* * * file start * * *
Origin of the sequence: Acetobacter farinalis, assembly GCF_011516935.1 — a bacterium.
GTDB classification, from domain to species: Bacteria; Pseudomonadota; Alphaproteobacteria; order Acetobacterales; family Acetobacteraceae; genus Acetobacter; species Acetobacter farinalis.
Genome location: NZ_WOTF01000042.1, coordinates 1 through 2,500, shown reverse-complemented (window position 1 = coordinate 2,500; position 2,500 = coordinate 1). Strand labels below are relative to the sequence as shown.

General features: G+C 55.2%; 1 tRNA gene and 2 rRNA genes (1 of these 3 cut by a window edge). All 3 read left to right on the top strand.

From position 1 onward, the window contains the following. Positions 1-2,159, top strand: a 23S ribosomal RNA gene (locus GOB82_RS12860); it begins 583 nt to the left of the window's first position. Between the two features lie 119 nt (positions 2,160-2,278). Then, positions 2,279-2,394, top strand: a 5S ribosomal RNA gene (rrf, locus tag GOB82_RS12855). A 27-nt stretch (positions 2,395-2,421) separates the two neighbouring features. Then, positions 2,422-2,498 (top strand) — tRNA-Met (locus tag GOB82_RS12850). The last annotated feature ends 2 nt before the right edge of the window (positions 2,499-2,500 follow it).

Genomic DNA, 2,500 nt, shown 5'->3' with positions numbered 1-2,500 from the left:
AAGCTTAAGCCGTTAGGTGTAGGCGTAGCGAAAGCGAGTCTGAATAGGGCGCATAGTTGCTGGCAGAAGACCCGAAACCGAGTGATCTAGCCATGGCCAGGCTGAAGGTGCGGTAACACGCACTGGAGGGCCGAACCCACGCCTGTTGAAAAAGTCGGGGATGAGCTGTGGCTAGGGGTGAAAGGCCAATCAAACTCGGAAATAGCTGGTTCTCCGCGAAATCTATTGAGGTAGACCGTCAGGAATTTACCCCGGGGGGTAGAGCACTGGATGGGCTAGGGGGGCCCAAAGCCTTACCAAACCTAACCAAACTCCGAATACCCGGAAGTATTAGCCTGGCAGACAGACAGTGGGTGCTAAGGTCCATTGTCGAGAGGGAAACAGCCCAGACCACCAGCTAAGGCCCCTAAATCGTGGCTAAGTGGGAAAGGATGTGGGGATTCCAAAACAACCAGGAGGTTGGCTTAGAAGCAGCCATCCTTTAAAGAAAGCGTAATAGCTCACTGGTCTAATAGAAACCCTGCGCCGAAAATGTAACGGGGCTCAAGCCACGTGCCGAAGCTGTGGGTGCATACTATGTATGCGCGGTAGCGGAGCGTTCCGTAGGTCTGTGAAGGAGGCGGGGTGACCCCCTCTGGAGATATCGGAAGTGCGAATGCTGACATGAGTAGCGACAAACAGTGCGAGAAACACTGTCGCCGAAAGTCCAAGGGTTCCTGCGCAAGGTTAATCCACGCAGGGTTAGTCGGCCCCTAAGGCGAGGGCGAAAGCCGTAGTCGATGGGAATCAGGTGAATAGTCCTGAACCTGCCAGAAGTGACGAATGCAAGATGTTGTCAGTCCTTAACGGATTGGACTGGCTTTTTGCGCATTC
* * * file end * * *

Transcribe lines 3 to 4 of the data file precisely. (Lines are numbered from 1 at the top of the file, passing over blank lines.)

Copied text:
Genome location: NZ_WOTF01000042.1, coordinates 1 through 2,500, shown reverse-complemented (window position 1 = coordinate 2,500; position 2,500 = coordinate 1). Strand labels below are relative to the sequence as shown.

General features: G+C 55.2%; 1 tRNA gene and 2 rRNA genes (1 of these 3 cut by a window edge). All 3 read left to right on the top strand.